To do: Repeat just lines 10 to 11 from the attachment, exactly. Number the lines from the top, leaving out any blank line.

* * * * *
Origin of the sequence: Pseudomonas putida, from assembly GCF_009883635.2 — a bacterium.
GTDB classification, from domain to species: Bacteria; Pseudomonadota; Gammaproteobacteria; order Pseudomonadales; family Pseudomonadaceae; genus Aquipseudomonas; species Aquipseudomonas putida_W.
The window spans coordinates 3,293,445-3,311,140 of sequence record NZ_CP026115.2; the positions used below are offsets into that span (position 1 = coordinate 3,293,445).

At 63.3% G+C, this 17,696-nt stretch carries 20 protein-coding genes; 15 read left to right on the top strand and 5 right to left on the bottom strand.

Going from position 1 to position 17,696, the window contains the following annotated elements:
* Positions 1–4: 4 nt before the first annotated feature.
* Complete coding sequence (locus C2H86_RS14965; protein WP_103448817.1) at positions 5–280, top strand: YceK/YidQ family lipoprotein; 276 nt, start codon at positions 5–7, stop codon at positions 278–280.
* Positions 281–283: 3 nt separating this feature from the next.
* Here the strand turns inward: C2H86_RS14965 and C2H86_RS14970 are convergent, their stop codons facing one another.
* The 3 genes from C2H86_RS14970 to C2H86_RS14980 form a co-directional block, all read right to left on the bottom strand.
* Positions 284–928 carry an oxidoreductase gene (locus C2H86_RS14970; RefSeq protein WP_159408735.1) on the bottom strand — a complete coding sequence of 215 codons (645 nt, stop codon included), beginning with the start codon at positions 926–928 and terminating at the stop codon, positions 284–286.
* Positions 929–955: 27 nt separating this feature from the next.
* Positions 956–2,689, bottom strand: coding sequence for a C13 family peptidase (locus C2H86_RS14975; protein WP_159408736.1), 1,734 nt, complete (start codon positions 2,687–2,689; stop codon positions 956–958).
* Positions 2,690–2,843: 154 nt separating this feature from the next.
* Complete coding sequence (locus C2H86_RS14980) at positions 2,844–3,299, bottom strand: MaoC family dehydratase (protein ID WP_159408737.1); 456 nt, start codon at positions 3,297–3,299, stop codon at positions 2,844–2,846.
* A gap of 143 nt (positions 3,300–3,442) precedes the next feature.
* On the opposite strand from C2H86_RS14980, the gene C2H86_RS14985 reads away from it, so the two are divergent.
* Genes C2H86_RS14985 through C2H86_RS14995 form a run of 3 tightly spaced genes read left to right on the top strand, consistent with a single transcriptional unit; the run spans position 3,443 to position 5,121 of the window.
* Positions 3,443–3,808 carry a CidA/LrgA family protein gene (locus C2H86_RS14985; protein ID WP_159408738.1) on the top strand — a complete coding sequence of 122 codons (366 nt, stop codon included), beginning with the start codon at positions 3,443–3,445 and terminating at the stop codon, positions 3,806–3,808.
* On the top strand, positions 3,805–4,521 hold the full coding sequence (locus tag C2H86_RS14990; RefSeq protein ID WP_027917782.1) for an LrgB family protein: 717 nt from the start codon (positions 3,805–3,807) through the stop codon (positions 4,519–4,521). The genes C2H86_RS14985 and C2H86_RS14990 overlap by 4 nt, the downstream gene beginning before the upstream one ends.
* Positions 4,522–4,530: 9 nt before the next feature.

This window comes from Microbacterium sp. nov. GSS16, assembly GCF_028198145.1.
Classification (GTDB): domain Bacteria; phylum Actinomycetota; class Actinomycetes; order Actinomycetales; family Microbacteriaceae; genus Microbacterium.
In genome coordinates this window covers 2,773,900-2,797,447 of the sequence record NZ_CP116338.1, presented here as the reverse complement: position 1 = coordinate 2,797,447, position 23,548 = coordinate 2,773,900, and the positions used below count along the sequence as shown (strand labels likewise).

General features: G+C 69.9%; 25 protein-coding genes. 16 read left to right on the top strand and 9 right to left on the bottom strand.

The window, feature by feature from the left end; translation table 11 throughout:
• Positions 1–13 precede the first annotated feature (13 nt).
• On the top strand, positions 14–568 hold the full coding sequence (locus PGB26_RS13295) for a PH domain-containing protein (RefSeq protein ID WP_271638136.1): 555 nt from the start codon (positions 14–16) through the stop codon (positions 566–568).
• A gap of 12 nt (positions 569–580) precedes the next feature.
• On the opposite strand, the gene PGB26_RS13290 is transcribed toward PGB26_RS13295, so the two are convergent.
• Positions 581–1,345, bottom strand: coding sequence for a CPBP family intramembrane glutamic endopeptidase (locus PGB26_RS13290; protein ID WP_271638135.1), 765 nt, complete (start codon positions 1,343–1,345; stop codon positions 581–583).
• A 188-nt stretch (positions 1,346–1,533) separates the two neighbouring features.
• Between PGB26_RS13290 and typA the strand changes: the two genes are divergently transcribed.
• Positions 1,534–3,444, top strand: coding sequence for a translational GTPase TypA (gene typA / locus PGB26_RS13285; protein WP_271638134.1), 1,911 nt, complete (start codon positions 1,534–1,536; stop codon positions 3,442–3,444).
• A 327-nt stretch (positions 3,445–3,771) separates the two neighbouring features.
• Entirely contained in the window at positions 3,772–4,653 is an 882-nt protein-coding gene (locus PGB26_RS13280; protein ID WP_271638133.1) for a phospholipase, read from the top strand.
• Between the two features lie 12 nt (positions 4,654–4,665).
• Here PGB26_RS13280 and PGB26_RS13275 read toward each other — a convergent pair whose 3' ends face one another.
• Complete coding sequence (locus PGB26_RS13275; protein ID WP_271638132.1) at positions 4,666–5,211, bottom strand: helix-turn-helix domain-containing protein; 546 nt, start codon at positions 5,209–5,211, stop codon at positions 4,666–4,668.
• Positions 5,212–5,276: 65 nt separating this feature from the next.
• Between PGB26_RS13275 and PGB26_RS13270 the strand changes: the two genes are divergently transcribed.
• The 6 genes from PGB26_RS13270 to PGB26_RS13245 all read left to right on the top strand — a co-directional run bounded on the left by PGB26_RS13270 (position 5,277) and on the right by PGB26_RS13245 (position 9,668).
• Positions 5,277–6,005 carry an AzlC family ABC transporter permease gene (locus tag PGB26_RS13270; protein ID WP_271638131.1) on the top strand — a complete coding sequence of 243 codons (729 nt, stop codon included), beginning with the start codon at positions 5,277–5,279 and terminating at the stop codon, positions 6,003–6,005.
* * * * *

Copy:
* The 3 genes from C2H86_RS14970 to C2H86_RS14980 form a co-directional block, all read right to left on the bottom strand.
* Positions 284–928 carry an oxidoreductase gene (locus C2H86_RS14970; RefSeq protein WP_159408735.1) on the bottom strand — a complete coding sequence of 215 codons (645 nt, stop codon included), beginning with the start codon at positions 926–928 and terminating at the stop codon, positions 284–286.